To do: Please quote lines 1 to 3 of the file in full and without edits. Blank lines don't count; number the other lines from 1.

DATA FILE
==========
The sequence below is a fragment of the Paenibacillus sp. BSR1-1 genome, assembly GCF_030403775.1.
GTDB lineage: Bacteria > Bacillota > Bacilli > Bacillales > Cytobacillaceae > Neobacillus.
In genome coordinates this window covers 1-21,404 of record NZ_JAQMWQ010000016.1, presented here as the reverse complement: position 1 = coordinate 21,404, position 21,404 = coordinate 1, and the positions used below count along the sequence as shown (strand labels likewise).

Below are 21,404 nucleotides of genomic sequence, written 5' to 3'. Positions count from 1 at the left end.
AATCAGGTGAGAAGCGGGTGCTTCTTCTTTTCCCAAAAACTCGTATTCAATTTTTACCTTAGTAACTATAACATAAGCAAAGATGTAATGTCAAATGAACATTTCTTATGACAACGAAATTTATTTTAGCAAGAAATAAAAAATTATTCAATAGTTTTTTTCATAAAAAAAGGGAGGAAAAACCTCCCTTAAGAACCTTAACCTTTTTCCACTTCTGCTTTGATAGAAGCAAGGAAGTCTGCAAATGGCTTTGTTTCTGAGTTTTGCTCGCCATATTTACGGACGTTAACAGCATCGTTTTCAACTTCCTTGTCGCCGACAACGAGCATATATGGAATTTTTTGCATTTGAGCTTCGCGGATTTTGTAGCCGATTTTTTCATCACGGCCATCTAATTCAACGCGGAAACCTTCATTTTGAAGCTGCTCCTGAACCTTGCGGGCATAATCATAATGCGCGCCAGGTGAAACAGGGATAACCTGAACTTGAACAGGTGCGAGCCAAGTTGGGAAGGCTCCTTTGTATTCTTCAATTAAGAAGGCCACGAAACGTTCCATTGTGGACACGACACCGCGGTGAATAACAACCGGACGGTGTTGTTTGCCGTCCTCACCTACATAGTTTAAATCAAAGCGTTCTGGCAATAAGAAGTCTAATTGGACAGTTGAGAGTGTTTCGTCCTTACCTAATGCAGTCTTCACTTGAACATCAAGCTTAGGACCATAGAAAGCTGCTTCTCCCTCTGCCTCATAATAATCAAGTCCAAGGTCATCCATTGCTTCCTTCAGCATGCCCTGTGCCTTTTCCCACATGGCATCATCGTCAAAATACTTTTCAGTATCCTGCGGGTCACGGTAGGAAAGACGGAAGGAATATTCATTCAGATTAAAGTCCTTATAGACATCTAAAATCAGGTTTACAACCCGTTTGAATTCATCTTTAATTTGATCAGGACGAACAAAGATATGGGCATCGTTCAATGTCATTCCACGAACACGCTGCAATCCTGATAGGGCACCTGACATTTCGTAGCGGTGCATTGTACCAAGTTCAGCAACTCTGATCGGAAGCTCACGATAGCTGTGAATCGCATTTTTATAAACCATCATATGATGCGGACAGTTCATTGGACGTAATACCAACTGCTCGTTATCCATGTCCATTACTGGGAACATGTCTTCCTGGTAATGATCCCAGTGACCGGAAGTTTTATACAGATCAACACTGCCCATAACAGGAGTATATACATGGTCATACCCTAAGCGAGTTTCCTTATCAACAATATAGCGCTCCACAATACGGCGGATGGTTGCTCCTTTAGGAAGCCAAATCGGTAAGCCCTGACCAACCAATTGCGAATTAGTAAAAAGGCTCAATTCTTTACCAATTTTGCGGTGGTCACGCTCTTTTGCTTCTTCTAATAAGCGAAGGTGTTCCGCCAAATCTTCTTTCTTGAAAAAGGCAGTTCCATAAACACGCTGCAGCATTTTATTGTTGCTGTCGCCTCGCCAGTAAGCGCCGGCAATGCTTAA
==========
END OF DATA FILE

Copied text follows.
The sequence below is a fragment of the Paenibacillus sp. BSR1-1 genome, assembly GCF_030403775.1.
GTDB lineage: Bacteria > Bacillota > Bacilli > Bacillales > Cytobacillaceae > Neobacillus.
In genome coordinates this window covers 1-21,404 of record NZ_JAQMWQ010000016.1, presented here as the reverse complement: position 1 = coordinate 21,404, position 21,404 = coordinate 1, and the positions used below count along the sequence as shown (strand labels likewise).